How Birds Stay Safe During Hurricanes
"Where Do Birds Go During Hurricanes?"
When hurricane winds rip roofs off buildings and toss mobile homes, what happens to the birds? Birds are very sensitive to changes in air pressure and know instinctively to take shelter. A sharp drop in barometric pressure alerts them that a big storm is on the way.
When birds detect an approaching storm, especially in the fall when they don't have a nest or babies to protect, they can high-tail it out of the storm’s path. Strong-flying birds fly ahead of the storm, carried by the winds at the forefront of the system. Other birds don't go too far, finding any sort of shelter out of the wind, hail and rain.
Luckily, birds' feet work differently than human hands. When a bird lands, special muscles make their toes automatically tighten around the branch on which they are perched. This holds them in place during high winds or when they sleep. Birds must make an effort to unclench their toes in order to take off. Therefore, during a hurricane, the birds do not necessarily need to hang on tighter – they need to relax!
Woodpeckers and other cavity nesters ride out storms in tree holes, which works unless the tree snaps or is uprooted. Songbirds fly for dear life in advance of storms or try to ride them out, clinging to sturdy, sheltered branches. Shorebirds leave the beaches and move inland.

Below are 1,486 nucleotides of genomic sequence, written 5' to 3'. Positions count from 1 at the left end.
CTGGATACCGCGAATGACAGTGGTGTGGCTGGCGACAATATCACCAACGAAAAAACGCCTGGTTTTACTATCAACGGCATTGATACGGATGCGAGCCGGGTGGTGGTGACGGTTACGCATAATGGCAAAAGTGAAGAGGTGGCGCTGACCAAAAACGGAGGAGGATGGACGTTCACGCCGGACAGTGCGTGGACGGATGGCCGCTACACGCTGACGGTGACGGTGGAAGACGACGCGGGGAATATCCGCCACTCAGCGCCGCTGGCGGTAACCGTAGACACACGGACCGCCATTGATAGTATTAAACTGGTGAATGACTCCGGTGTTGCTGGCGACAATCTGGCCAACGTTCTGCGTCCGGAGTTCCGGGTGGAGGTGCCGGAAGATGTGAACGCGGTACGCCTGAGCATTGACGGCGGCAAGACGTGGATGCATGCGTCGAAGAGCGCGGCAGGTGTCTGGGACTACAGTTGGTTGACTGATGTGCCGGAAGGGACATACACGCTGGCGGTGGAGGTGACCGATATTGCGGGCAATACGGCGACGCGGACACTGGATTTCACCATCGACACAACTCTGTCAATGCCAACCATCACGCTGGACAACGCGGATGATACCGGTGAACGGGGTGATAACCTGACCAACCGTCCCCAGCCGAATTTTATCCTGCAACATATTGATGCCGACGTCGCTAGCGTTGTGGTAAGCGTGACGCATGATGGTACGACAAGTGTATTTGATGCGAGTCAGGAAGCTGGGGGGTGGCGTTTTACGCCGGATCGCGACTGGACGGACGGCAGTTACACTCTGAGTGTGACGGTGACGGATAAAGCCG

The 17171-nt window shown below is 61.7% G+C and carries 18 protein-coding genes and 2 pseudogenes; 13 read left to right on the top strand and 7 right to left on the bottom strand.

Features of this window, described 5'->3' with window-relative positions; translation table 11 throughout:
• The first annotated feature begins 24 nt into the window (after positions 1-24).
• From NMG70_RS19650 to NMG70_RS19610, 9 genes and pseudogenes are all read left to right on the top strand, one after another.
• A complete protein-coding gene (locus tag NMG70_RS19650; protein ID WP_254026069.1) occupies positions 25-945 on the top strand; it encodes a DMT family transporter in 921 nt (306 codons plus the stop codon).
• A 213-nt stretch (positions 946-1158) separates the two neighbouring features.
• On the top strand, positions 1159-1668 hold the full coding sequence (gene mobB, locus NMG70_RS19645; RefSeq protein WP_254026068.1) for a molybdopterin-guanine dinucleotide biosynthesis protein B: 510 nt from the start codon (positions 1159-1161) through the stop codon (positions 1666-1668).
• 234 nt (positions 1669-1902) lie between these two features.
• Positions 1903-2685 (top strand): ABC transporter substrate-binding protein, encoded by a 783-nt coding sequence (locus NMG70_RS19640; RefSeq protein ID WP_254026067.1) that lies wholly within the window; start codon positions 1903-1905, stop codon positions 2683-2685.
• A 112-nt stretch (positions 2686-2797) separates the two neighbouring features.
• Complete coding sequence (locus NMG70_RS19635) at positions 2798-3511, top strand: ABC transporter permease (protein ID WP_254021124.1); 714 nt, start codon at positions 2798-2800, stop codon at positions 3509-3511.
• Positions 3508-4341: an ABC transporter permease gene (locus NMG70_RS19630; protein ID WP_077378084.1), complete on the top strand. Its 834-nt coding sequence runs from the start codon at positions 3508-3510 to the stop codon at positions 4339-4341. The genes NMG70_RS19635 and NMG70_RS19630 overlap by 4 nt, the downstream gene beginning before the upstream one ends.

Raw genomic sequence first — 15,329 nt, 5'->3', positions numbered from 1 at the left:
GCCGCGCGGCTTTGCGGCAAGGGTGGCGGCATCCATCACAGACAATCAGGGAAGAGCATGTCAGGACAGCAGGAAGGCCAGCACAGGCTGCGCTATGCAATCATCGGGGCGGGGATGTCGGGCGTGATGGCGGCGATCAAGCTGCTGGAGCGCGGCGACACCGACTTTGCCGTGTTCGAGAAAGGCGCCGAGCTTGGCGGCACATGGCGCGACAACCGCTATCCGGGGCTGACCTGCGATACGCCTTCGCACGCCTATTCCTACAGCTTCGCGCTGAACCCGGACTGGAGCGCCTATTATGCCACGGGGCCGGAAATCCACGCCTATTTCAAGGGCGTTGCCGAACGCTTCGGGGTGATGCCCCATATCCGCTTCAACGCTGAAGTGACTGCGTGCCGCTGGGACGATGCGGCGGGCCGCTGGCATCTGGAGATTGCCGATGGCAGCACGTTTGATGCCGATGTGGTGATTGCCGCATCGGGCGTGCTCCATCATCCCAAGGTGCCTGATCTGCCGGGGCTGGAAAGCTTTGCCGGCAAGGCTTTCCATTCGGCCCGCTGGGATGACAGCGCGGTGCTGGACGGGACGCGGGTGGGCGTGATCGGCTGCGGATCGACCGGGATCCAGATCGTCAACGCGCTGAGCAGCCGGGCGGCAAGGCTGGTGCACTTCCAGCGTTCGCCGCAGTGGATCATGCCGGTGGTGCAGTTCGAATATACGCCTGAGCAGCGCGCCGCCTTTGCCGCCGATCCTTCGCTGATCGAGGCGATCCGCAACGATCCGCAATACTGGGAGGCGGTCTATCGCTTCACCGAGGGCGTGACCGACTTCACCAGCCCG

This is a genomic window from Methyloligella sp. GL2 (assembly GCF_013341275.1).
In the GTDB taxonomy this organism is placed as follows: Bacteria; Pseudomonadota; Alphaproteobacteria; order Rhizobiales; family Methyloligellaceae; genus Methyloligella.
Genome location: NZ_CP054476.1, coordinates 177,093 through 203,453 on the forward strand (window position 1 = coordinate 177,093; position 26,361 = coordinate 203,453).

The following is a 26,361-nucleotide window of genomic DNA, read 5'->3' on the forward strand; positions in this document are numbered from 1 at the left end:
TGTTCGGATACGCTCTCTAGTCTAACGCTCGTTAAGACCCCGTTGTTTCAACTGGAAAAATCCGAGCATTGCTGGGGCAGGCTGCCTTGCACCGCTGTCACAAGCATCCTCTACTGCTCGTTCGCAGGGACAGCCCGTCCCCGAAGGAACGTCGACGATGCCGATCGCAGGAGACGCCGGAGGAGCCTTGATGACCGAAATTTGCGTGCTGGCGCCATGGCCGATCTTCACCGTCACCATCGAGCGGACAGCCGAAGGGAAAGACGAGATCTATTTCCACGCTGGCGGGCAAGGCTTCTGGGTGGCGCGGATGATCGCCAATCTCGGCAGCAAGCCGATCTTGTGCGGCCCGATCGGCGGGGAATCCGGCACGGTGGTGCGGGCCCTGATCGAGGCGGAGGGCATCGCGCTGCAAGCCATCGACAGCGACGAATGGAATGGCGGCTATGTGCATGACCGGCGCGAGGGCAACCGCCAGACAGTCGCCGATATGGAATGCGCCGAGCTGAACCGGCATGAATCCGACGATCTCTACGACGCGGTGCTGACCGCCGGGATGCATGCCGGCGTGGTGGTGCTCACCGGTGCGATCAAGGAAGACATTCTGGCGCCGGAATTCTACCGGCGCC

Some birds are picked up by the storm system and carried long distances. They become trapped in the calm eye by the towering, fierce storms. The eye of the storm, in effect, becomes a bird cage until the hurricane begins to fizzle and birds can escape. It is the eye of the storm that displaces birds, not the strong winds. These displaced birds, known as “Hurricane Birds,” present rare opportunities for birders who keep a list of the birds they see. “Listers” can check off birds on their lifelist they normally wouldn’t see, such as pelagic (ocean-going) birds blown ashore.
Birds living in hurricane areas also suffer when their food supplies, such as fruits and berries, are stripped from trees and shrubs. What can we do to help them? Feed them high protein foods, such as suet, to re-build their strength.
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